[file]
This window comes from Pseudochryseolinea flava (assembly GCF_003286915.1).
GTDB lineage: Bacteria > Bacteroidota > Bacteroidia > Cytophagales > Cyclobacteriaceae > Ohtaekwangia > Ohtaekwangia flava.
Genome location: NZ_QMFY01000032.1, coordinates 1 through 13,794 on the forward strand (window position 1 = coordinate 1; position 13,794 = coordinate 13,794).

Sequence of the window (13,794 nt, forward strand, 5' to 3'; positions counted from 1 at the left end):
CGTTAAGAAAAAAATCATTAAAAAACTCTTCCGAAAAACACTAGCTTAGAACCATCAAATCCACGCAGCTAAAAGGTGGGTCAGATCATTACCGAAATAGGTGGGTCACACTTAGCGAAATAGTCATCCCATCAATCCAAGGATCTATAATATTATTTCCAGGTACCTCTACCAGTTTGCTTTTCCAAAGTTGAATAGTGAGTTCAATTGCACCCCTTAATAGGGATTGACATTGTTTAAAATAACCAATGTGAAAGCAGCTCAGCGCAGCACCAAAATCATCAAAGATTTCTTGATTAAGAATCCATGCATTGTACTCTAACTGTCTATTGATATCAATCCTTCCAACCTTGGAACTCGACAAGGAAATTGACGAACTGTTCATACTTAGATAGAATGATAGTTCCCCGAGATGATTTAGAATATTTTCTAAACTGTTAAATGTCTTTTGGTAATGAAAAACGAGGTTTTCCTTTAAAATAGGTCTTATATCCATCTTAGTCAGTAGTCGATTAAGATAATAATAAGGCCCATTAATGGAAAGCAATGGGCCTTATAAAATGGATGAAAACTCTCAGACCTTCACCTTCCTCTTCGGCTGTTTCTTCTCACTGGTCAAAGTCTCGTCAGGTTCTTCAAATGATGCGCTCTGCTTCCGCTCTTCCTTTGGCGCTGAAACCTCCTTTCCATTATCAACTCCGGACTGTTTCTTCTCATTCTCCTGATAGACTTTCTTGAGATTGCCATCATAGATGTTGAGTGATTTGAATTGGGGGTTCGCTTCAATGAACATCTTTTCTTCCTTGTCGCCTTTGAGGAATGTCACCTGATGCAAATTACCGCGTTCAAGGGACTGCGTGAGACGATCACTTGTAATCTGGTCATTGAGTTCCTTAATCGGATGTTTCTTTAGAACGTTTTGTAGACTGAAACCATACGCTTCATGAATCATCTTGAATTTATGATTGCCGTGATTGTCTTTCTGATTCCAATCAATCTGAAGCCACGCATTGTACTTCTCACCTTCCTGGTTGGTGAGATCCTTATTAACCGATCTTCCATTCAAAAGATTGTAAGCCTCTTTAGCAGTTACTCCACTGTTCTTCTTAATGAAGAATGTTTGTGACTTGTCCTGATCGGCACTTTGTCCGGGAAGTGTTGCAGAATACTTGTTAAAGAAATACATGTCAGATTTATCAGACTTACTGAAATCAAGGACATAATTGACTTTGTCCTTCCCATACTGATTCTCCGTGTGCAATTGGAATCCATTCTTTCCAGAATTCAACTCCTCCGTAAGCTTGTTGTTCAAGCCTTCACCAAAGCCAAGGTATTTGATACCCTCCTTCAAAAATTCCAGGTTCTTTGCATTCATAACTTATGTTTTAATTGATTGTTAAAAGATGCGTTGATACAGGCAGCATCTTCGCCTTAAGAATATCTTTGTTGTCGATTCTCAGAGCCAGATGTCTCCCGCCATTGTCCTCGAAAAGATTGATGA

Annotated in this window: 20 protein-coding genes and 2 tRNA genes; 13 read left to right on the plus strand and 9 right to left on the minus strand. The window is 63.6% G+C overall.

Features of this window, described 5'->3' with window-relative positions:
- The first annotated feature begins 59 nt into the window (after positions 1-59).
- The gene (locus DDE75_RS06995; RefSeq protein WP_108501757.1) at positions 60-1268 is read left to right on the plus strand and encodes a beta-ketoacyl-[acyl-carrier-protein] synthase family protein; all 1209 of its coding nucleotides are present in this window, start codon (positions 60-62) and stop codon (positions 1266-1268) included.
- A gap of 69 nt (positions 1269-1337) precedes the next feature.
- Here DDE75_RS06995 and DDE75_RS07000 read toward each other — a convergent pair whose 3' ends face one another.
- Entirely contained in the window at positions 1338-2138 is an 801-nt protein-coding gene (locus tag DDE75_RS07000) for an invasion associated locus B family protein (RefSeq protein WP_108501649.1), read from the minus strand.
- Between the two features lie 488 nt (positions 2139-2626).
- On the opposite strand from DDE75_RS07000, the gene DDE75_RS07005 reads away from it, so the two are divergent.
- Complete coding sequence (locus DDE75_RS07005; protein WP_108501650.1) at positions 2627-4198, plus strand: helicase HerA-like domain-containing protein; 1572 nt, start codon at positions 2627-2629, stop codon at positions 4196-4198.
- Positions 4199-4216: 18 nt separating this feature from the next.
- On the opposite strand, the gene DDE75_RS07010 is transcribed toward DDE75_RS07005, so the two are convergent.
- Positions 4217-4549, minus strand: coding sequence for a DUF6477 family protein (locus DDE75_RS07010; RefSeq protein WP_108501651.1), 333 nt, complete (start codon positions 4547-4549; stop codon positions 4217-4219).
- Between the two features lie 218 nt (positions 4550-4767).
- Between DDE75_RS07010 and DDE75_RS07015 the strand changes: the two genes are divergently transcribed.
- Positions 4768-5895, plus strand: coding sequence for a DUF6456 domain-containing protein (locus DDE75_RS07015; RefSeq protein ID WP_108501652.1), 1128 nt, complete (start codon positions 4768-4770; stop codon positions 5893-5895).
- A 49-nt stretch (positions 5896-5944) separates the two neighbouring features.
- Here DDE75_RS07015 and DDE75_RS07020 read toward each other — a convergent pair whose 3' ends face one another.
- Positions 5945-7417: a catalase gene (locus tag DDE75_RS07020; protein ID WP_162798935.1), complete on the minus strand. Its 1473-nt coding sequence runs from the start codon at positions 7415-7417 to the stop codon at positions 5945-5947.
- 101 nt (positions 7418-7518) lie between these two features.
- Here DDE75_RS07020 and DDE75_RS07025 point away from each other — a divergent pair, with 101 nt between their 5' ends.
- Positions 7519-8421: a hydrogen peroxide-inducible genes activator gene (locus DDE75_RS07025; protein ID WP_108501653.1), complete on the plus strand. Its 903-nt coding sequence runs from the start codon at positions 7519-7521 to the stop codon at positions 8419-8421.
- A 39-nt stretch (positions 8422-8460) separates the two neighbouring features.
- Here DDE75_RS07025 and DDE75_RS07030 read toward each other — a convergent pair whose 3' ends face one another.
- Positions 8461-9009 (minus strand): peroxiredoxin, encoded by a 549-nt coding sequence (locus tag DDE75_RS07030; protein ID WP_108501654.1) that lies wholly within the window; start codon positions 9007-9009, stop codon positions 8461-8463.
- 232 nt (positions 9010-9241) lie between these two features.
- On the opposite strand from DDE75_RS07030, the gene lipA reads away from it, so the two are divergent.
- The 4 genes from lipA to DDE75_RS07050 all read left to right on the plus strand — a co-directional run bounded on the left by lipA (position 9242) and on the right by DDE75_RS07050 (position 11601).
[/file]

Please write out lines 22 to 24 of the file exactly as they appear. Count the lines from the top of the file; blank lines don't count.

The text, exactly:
- A 49-nt stretch (positions 5896-5944) separates the two neighbouring features.
- Here DDE75_RS07015 and DDE75_RS07020 read toward each other — a convergent pair whose 3' ends face one another.
- Positions 5945-7417: a catalase gene (locus tag DDE75_RS07020; protein ID WP_162798935.1), complete on the minus strand. Its 1473-nt coding sequence runs from the start codon at positions 7415-7417 to the stop codon at positions 5945-5947.